Is Christianity in America under attack?
This is a question that many faith-based advocates have been asking over the past few years, particularly in the wake of the federal government's controversial contraceptive mandate and atheists' ongoing attacks on religious symbols.
One prominent piece of anecdotal evidence unfolded when churches in New York City found themselves in an epic battle with the government over renting space in public schools last year. While Mayor Michael Bloomberg and city officials fought to ban the houses of worship from using the public space, churches won an injunction against the city earlier this summer. Now, there's a new battle up north, where faith leaders in Toronto, Canada, are facing similar constraints.
Late last month, the Toronto District School Board (TDSB) delivered a stunning blow to churches when it announced that, starting September 1 -- just 48 hours after learning about the change -- that faith-based groups would no longer be able to take advantage of the reduced rental rates that are available to other charitable organizations, World Magazine reports.
The shocking move led to mass rental increases that were double -- even tripple -- what the churches were paying previously. In addition to having virtually no time to come up with the funds to meet the massive monthly rental gap, houses of worship were informed that they will face another 44 percent increase on January 1, 2013 (all renters will be charged this rate).
These actions, considering their swiftness and targeted nature, are being viewed by many as discriminatory and dangerous to churches' survival. With churches sometimes lacking the ability and resources to bring in additional funds, many may face closure without an accessible location to meet in.
According to school district spokespersons, the decision to raise rents was made in February to help close a massive budget gap ($110 million). Apparently, opening the schools up to outside groups has led to a $11 million deficit -- a hole that officials are hoping to close, at least partially, by bringing in more income from faith leaders.
CTV has more about the process through which the district is now classifying churches:
Fees are based on a three-tier rate system. Two levels of subsidized pricing exist for non-profit groups that fit certain criteria.
According to the TDSB, groups such as Scouts Canada, Girl Guides, the YMCA and registered charitable organizations receive subsidized pricing.
A third category, which went in effect this month, lists “all faith based organizations operating educational programs or conducting religious services,” as non-subsidized groups. This category also includes permit users that do not qualify for any of the other permit user categories on the list.
Any permit holders in the “registered non-profit” category received a letter as late as Aug. 29, informing them of the changes to the fees. These groups were suddenly switched and renamed to fall under the “non-subsidized” category.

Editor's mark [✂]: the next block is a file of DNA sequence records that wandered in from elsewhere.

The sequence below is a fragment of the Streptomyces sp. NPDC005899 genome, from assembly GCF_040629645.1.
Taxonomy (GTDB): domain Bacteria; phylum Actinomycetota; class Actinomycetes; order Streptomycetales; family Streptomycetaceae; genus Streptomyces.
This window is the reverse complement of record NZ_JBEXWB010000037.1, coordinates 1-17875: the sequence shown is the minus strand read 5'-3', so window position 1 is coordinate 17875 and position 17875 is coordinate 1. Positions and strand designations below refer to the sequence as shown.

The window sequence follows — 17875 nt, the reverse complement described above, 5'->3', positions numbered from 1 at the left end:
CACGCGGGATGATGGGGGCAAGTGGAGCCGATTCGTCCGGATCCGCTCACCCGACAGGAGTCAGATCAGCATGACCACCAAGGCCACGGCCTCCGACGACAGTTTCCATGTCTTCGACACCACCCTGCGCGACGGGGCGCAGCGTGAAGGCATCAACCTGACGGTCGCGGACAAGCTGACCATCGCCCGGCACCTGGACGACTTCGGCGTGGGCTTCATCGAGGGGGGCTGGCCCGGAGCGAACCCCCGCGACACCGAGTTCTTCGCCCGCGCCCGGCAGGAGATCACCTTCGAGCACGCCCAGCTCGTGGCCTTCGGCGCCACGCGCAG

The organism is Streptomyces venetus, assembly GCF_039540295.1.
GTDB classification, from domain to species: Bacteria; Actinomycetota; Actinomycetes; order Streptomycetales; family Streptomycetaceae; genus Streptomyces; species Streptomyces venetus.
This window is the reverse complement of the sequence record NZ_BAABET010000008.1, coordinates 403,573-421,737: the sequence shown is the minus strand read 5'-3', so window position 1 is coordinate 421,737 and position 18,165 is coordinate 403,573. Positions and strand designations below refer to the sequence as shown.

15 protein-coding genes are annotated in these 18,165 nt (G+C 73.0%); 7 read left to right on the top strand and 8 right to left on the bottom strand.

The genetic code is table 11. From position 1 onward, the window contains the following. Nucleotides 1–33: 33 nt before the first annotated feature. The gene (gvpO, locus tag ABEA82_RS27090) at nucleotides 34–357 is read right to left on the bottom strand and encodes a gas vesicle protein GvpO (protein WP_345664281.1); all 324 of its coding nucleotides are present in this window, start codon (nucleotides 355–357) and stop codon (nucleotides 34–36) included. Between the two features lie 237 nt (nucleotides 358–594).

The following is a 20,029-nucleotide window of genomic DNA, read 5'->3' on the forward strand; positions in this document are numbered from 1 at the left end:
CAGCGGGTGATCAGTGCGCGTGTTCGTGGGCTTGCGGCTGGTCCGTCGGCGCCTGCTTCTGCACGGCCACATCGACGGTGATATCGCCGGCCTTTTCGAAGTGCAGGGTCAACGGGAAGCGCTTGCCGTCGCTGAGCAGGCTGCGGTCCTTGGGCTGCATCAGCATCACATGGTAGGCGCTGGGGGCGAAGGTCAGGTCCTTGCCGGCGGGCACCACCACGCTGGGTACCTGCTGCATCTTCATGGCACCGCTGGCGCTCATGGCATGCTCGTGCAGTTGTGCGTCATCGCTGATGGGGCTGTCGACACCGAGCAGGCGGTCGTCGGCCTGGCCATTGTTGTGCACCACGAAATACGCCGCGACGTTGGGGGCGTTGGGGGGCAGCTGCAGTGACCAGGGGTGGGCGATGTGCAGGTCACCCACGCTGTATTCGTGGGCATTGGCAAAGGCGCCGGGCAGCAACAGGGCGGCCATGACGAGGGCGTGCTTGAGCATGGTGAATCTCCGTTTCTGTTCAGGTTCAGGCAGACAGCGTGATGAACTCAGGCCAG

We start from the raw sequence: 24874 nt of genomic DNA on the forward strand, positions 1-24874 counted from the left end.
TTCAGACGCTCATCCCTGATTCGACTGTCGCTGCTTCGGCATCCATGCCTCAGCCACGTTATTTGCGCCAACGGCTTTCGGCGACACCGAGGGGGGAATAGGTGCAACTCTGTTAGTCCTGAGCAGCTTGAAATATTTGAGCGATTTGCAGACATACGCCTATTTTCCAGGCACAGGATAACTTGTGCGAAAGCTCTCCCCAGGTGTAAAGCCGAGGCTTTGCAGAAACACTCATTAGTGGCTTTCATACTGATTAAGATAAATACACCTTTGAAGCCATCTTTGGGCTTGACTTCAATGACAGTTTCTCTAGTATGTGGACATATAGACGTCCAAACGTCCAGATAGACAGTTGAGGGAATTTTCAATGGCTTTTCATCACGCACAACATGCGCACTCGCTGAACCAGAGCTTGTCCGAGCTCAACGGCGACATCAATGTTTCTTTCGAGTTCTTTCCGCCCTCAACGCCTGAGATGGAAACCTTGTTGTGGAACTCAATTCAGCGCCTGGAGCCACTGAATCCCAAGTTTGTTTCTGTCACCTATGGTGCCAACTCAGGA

A list of subsidy changes is published on the TDSB web site. The first point explains that religious organizations are no longer eligible to enjoy rental discounts. Among the other changes are amendments for groups that book "a large number of permits" and Saturday hours of availability:
1. Although religious organizations are mostly “registered non-profit” bodies, the Board has determined that the cost of running religious services will no longer be subsidized. Therefore, these permits will fall into the “non-subsidized” category.
2. In order to provide more equitable access to the subsidy, groups that book a large number of permits will not be eligible for the highest level of subsidy.
3. The “community adult” group has been eliminated. This group will still be eligible for subsidized rates, but at a lower level. Adult groups that book a large number of permits will fall into the Non-Subsidized category.
4. On Saturdays, the subsidized permit hours are shortened, ending at 6 p.m. instead of 10 p.m.
Pastor Dan MacDonald of Grace Toronto Church, a house of worship that meets at a local school, claims that, while there is general outcry, the churches are scattered. "I don't think churches know what to do," he explained. And Pastor Julian Freeman of Grace Fellowship Church, another local congregation, mirrored these sentiments.
"But more important than just the cost issue, it seems to me, is the blatant discrimination against religious groups in general, and Christian churches in particular," Freeman said, noting that his church's monthly rate increased from $990 to $4,000. "The changes to the permitting policy specifically target 'faith-based groups' alone. The TDSB must be called to account for this."
Again, the increases, which amount to 400 percent for some churches, are based on the notion that these churches -- at least in the eyes of of TDSB officials -- are no longer considered charitable groups. The reason for this change in designation isn't currently known.
(H/T: World Magazine)